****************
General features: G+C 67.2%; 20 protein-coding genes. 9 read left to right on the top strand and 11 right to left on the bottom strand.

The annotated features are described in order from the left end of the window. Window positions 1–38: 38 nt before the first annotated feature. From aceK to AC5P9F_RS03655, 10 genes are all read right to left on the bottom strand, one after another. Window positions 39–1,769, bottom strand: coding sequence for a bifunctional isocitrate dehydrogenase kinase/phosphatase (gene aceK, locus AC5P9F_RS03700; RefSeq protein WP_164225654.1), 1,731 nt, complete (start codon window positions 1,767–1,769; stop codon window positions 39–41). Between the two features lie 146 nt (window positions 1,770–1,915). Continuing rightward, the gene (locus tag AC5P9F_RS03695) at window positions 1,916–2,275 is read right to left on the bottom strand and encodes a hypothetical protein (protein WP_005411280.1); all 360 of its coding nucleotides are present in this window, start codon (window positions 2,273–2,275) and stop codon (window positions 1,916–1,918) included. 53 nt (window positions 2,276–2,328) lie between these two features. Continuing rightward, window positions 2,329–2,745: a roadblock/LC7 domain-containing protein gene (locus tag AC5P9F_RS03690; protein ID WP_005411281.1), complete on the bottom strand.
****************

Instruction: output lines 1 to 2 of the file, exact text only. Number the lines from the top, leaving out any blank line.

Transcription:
General features: G+C 67.2%; 20 protein-coding genes. 9 read left to right on the top strand and 11 right to left on the bottom strand.

The annotated features are described in order from the left end of the window. Window positions 1–38: 38 nt before the first annotated feature. From aceK to AC5P9F_RS03655, 10 genes are all read right to left on the bottom strand, one after another. Window positions 39–1,769, bottom strand: coding sequence for a bifunctional isocitrate dehydrogenase kinase/phosphatase (gene aceK, locus AC5P9F_RS03700; RefSeq protein WP_164225654.1), 1,731 nt, complete (start codon window positions 1,767–1,769; stop codon window positions 39–41). Between the two features lie 146 nt (window positions 1,770–1,915). Continuing rightward, the gene (locus tag AC5P9F_RS03695) at window positions 1,916–2,275 is read right to left on the bottom strand and encodes a hypothetical protein (protein WP_005411280.1); all 360 of its coding nucleotides are present in this window, start codon (window positions 2,273–2,275) and stop codon (window positions 1,916–1,918) included. 53 nt (window positions 2,276–2,328) lie between these two features. Continuing rightward, window positions 2,329–2,745: a roadblock/LC7 domain-containing protein gene (locus tag AC5P9F_RS03690; protein ID WP_005411281.1), complete on the bottom strand.